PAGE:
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Tuesday, June 5, 2012

In 8-0 Ruling, U.S. Supreme Court Allows Immunity Protections for Secret Service, Law Enforcement to Trump Free Speech Rights of Americans

The U.S. Supreme Court has ruled unanimously that two Secret Service agents who violated the First Amendment rights of Steven Howards are immune from prosecution. As the Christian Science Monitor noted, the court’s decision in Reichle “is consistent with a trend at the high court in recent years granting government officials broad immunity from civil lawsuits charging that officials used their government power to violate constitutional rights.” The Rutherford Institute filed an amicus curiae brief with the U.S. Supreme Court in Reichle v. Howards defending the right of Americans to sue law enforcement officials over arrests made in retaliation for unpopular or critical speech. At issue in the case was whether law enforcement officers can be held liable for retaliating against individuals engaging in unpopular or critical speech by arresting them, even when those arrests are made under the pretext that the officers had probable cause to believe the individual had committed an offense—no matter how minor.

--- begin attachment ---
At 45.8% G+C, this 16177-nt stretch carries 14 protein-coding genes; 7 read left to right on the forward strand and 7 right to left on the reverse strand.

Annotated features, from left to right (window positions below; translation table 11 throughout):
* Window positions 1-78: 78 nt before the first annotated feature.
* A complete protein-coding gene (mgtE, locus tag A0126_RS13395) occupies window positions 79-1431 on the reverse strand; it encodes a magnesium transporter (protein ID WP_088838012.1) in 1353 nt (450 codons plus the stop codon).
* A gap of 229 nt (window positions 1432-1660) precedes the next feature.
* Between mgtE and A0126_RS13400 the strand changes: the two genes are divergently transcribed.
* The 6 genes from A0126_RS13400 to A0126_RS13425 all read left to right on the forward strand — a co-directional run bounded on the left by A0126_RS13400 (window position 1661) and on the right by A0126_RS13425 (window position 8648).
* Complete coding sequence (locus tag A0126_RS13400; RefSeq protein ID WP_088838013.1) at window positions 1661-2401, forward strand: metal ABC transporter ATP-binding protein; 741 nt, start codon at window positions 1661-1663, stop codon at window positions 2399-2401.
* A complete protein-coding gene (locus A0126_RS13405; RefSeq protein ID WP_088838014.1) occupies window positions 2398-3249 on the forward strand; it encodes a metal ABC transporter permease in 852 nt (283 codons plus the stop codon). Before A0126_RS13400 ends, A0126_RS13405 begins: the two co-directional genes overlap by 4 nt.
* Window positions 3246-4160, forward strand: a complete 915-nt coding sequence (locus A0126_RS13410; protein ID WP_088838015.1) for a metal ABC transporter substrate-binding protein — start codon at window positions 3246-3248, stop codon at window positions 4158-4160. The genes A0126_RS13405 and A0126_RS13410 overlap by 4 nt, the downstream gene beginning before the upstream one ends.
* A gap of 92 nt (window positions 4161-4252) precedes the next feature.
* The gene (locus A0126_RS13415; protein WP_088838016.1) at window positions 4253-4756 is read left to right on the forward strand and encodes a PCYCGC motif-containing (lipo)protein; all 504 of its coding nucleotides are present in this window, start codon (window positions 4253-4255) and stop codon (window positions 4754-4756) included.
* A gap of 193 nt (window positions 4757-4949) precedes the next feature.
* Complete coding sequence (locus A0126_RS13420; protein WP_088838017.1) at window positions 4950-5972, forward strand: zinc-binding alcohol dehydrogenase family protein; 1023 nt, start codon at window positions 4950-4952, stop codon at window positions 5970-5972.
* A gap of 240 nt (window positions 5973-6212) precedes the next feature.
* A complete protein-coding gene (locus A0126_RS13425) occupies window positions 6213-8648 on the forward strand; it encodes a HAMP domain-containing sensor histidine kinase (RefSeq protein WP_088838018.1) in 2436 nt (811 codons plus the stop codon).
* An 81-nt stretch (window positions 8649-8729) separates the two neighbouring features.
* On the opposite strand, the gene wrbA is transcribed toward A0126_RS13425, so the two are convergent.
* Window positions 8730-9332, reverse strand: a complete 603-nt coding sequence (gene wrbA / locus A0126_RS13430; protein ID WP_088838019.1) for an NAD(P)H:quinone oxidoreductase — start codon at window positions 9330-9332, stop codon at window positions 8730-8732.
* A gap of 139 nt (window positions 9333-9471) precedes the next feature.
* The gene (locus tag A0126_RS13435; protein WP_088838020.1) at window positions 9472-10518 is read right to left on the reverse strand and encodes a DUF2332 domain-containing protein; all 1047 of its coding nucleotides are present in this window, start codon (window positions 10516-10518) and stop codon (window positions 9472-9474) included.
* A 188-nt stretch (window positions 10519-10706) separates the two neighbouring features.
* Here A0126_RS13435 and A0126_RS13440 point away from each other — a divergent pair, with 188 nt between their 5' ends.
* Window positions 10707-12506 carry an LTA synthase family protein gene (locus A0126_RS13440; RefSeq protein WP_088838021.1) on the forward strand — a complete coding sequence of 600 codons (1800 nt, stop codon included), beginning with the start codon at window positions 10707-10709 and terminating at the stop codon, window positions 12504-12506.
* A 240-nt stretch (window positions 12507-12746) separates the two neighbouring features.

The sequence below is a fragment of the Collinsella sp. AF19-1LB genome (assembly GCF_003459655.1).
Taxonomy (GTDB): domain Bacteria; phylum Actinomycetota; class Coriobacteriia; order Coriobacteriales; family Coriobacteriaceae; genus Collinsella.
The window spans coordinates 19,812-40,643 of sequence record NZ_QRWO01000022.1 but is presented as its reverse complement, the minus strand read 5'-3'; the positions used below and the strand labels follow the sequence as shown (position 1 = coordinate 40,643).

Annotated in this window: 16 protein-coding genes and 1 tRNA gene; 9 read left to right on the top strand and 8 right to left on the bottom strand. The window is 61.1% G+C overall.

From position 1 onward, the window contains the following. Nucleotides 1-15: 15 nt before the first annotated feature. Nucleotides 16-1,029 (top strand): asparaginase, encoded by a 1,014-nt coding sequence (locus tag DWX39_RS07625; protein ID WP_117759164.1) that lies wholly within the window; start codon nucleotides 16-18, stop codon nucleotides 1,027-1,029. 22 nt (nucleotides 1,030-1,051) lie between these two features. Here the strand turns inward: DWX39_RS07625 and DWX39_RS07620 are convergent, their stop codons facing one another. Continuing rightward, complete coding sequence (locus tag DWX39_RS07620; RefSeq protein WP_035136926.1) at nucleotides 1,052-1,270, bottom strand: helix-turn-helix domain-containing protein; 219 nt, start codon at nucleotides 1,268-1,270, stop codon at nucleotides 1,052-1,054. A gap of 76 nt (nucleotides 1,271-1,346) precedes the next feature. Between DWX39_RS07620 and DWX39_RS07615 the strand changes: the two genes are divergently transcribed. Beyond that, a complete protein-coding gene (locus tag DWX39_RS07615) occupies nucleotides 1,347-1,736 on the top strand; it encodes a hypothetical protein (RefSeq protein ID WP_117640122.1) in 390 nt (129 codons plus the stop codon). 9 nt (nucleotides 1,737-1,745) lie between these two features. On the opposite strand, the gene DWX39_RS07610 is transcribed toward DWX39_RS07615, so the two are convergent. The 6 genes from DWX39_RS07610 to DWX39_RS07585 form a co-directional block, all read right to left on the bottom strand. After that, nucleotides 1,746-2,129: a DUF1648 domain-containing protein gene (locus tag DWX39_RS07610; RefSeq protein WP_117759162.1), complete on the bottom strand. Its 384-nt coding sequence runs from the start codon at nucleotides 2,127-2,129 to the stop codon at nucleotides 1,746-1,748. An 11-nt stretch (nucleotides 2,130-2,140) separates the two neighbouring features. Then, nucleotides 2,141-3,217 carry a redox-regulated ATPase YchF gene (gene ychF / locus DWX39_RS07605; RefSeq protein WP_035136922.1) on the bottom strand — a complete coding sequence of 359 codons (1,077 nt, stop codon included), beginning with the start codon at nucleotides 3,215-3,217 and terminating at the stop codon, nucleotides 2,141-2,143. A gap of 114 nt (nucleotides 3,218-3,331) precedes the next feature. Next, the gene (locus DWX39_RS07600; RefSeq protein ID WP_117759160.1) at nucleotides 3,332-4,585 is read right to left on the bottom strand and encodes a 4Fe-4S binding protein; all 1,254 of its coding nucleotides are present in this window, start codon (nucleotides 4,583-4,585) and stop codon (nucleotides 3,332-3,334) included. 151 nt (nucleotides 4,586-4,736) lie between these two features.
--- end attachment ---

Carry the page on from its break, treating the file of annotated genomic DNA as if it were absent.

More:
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The Rutherford Institute

Judy Morris,
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